Meristematic Tissue: The meristematic tissue is a young tissue that is capable of continuously dividing and is responsible for the growth of the plant.

Permanent Tissue: The permanent tissue is a specialized tissue that has lost its ability to divide and functions as protective, conductive, and supportive tissue.

Cell Differentiation

Meristematic Tissue: The meristematic tissue consists of undifferentiated cells.

Permanent Tissue: The permanent tissue consists of both differentiated and non-differentiated cells.

Cell Division

Meristematic Tissue: The meristematic tissue divides rapidly.

Permanent Tissue: The differentiated cells in the permanent tissue have lost their ability to divide.

Complexity

Meristematic Tissue: The meristematic tissue is a simple tissue that consists of a single type of cells.

Permanent Tissue: The meristematic tissue is a combination of simple and complex tissue where the complex tissue consists of more than one type of cells.

Living/Non-living Cells

Meristematic Tissue: The meristematic tissue consists of all living cells.

Permanent Tissue: The permanent tissue consists of a combination of living (parenchyma and collenchyma) and non-living (sclerenchyma) cells.

Nucleus and Cytoplasm

Meristematic Tissue: Cells in the meristematic tissue always consist of a dense cytoplasm as well as a prominent nucleus.

Permanent Tissue: Non-living cells in the permanent tissue do not have a cytoplasm and nucleus.

Cells

Meristematic Tissue: Cells in the meristematic tissue are small and isodiametric in shape with a large lumen.

Permanent Tissue: Cells in the permanent tissue are large and varying in shape with very wide or very narrow lumen.

Intercellular Spaces

Meristematic Tissue: Cells in the meristematic tissue do not consist of intercellular spaces.

Permanent Tissue: Parenchyma is loosely packed and sclerenchyma is compactly packed.

Vacuoles

Meristematic Tissue: Cells in the meristematic tissue do not have vacuoles.

Permanent Tissue: Living cells in the permanent tissue consist of vacuoles and dead cells of that are devoid of protoplasm.

Metabolism of Cells

Meristematic Tissue: Cells in the meristematic tissue shows high rates of metabolism.

Permanent Tissue: Cells in the permanent tissue shows very less or no metabolism.

Cell Wall

Meristematic Tissue: Cell wall of the meristematic tissue is very thin and cellulosic.

Permanent Tissue: Cell wall of the permanent tissue is cellulosic (parenchyma and collenchyma) or lignified (sclerenchyma).

Secondary Cell Wall Thickening

Meristematic Tissue: The meristematic tissue does not undergo secondary cell wall thickening. Therefore, the lignified, secondary cell wall is completely absent in the meristematic tissue.

Permanent Tissue: Some cells of the permanent tissue undergoes secondary cell wall thickening. Therefore, a lignified secondary cell wall is present in sclerenchyma cells.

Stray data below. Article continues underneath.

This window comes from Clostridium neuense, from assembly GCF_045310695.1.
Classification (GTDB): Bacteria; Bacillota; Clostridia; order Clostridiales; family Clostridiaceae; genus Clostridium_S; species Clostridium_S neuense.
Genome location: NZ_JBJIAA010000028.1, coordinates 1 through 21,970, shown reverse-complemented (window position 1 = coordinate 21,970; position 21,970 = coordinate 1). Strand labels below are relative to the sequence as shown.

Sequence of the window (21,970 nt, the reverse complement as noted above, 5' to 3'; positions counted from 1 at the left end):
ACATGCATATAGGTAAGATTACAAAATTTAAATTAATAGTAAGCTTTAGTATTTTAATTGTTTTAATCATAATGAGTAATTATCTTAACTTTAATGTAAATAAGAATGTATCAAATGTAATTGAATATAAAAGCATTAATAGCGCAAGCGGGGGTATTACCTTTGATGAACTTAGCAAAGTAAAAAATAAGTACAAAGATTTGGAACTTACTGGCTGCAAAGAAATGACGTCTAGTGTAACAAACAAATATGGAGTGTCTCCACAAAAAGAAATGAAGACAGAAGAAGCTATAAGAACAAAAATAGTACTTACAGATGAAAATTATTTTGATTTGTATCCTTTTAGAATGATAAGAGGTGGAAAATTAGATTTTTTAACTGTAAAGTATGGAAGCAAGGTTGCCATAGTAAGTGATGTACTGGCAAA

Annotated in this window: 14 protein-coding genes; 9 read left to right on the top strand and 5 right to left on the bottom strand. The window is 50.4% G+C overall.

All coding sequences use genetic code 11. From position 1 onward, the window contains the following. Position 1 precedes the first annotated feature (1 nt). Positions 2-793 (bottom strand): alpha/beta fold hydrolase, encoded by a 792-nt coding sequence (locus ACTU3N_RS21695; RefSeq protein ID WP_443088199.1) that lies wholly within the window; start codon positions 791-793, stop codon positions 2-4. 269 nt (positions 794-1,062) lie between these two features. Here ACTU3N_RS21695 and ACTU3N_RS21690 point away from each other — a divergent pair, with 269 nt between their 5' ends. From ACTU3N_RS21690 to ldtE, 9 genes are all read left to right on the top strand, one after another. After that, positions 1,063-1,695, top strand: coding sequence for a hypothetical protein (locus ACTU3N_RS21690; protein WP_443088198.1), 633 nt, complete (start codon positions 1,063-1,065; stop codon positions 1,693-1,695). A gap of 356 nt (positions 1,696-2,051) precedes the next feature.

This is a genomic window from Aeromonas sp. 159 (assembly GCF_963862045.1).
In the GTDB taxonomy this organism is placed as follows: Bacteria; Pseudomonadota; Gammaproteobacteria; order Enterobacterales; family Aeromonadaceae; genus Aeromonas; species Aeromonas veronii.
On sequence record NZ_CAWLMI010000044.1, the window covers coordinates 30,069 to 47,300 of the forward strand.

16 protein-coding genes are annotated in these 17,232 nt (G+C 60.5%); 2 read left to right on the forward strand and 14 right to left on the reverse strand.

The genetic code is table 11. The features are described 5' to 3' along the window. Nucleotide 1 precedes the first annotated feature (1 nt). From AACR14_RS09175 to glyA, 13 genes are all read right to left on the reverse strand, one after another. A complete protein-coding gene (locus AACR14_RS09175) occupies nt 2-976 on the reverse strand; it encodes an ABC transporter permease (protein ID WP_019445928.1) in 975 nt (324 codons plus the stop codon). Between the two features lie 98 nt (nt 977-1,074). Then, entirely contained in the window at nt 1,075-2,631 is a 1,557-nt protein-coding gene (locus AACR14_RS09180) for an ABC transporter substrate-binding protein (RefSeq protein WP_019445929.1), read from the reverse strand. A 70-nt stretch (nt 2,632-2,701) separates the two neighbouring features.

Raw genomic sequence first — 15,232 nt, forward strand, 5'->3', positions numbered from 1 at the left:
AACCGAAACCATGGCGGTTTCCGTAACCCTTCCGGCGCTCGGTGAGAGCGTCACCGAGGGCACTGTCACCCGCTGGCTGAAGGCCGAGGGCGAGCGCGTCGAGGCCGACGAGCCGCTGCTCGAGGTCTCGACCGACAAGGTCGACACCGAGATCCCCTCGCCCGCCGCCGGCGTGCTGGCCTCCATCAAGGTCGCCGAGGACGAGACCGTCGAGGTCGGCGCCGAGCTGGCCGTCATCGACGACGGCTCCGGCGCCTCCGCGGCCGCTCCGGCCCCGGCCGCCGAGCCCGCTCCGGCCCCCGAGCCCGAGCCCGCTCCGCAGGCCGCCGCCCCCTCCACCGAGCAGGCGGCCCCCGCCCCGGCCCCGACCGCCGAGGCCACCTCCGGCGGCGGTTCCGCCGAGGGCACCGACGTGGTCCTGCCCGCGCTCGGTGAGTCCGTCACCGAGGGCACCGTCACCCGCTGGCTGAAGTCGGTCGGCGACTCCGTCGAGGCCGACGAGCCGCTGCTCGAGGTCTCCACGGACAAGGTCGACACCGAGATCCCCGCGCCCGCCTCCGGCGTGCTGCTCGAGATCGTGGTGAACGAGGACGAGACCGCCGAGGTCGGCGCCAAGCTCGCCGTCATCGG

Pits

Meristematic Tissue: Cells in the meristematic tissue consist of primary pit fields.

Permanent Tissue: Cells in the permanent tissue consist of many advanced types of pits.

Ergastic Substances and Inclusions

Meristematic Tissue: Ergastic substances and inclusions are absent in the meristematic tissue.

Permanent Tissue: Ergastic substances and inclusions are present in the permanent tissue.

Food Reservation

Meristematic Tissue: The meristematic tissue does not contain reserved food.

Permanent Tissue: Some cells of the permanent tissue reserve food in the form of starch.

Correspondence

Meristematic Tissue: The meristematic tissue is a simple tissue that is restricted to certain parts of the body such as root and shoot apex.

Permanent Tissue: The permanent tissue is derived from the meristematic tissue. This tissue can be found throughout the plant body. Xylem, phloem, and mesophyll are the examples of the permanent tissue.

Function

Meristematic Tissue: The meristematic tissue is involved in the plant growth.

Permanent Tissue: The permanent tissue is involved in photosynthesis, conduction, and providing mechanical support.

Types

Meristematic Tissue: The apical meristem, intercalary meristem, and lateral meristem are the basic types of the meristematic tissue.

Permanent Tissue: Parenchyma, collenchyma, sclerenchyma, xylem, phloem, and secretory tissues are the types of permanent tissue.

Conclusion

Meristematic tissue and permanent tissue are two types of plant tissues. The main difference between meristematic tissue and permanent tissue is in their cellular organization and functions. Meristematic tissue occurs in growing parts of the plant like the apex of the stem and roots. It is responsible for the increasing length of the plant body parts. The intercalary meristem and lateral meristem are the other two types of meristematic tissue. Lateral meristem is involved in the secondary growth of the plant. The meristematic tissue consists of actively dividing cells. The central cells of the meristematic tissue are expanded and gradually differentiated into permanent tissues. Parenchyma, collenchyma, and sclerenchyma are simple permanent tissues. The complex permanent tissues are xylem and phloem.

Reference:
1. “Meristematic Tissues.” Sciencetopia. N.p., n.d. Web. 25 May 2017. <https://www.sciencetopia.net/biology/botany/meristematic-tissues>.
2. “Permanent Tissues in Plants.” Plant Science 4 U. N.p., n.d. Web. 25 May 2017. <http://www.plantscience4u.com/2014/04/permanent-tissues-in-plants_24.html#.WSara-uGPIU>.

Image Courtesy:
1. “Root-tip-tag” By SuperManu – Own work, based on File:Root tip.JPG by Clematis (CC BY-SA 2.5) via Commons Wikimedia
2. “Plant cell types” By Kelvinsong – Own work (CC BY-SA 3.0) via Commons Wikimedia

About the Author: Lakna

Lakna, a graduate in Molecular Biology & Biochemistry, is a Molecular Biologist and has a broad and keen interest in the discovery of nature related things